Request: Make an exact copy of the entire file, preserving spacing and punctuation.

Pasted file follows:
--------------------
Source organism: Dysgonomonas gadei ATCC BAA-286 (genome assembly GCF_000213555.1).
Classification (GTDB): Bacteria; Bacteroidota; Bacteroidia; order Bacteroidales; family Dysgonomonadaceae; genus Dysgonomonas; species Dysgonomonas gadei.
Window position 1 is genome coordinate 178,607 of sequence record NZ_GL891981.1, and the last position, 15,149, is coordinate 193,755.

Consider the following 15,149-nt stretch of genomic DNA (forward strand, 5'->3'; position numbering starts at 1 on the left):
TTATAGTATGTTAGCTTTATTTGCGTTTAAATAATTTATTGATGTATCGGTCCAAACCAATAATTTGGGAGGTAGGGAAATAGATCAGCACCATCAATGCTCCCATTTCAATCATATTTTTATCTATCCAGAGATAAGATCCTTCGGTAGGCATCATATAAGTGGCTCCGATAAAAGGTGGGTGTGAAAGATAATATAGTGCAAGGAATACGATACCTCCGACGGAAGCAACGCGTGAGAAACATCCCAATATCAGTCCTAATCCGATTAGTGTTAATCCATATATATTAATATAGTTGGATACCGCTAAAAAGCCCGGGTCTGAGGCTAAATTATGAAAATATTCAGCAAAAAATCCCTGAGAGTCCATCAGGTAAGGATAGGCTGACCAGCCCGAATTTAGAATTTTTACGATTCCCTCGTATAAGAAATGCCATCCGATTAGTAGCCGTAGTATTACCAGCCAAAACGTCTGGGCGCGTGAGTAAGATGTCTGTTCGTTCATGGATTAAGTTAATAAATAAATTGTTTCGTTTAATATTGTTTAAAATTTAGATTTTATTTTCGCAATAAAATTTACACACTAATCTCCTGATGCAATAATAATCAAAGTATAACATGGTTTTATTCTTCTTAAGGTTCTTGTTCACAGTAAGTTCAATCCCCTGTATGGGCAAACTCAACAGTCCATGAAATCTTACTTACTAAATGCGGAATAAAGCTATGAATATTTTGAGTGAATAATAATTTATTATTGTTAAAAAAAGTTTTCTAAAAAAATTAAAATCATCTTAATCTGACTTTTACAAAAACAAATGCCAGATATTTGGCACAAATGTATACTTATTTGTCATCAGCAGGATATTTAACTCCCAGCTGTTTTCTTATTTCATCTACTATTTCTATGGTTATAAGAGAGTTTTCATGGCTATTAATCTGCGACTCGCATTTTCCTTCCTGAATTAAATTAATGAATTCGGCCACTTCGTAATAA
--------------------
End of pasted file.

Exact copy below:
Source organism: Dysgonomonas gadei ATCC BAA-286 (genome assembly GCF_000213555.1).
Classification (GTDB): Bacteria; Bacteroidota; Bacteroidia; order Bacteroidales; family Dysgonomonadaceae; genus Dysgonomonas; species Dysgonomonas gadei.
Window position 1 is genome coordinate 178,607 of sequence record NZ_GL891981.1, and the last position, 15,149, is coordinate 193,755.

Consider the following 15,149-nt stretch of genomic DNA (forward strand, 5'->3'; position numbering starts at 1 on the left):
TTATAGTATGTTAGCTTTATTTGCGTTTAAATAATTTATTGATGTATCGGTCCAAACCAATAATTTGGGAGGTAGGGAAATAGATCAGCACCATCAATGCTCCCATTTCAATCATATTTTTATCTATCCAGAGATAAGATCCTTCGGTAGGCATCATATAAGTGGCTCCGATAAAAGGTGGGTGTGAAAGATAATATAGTGCAAGGAATACGATACCTCCGACGGAAGCAACGCGTGAGAAACATCCCAATATCAGTCCTAATCCGATTAGTGTTAATCCATATATATTAATATAGTTGGATACCGCTAAAAAGCCCGGGTCTGAGGCTAAATTATGAAAATATTCAGCAAAAAATCCCTGAGAGTCCATCAGGTAAGGATAGGCTGACCAGCCCGAATTTAGAATTTTTACGATTCCCTCGTATAAGAAATGCCATCCGATTAGTAGCCGTAGTATTACCAGCCAAAACGTCTGGGCGCGTGAGTAAGATGTCTGTTCGTTCATGGATTAAGTTAATAAATAAATTGTTTCGTTTAATATTGTTTAAAATTTAGATTTTATTTTCGCAATAAAATTTACACACTAATCTCCTGATGCAATAATAATCAAAGTATAACATGGTTTTATTCTTCTTAAGGTTCTTGTTCACAGTAAGTTCAATCCCCTGTATGGGCAAACTCAACAGTCCATGAAATCTTACTTACTAAATGCGGAATAAAGCTATGAATATTTTGAGTGAATAATAATTTATTATTGTTAAAAAAAGTTTTCTAAAAAAATTAAAATCATCTTAATCTGACTTTTACAAAAACAAATGCCAGATATTTGGCACAAATGTATACTTATTTGTCATCAGCAGGATATTTAACTCCCAGCTGTTTTCTTATTTCATCTACTATTTCTATGGTTATAAGAGAGTTTTCATGGCTATTAATCTGCGACTCGCATTTTCCTTCCTGAATTAAATTAATGAATTCGGCCACTTCGTAATAA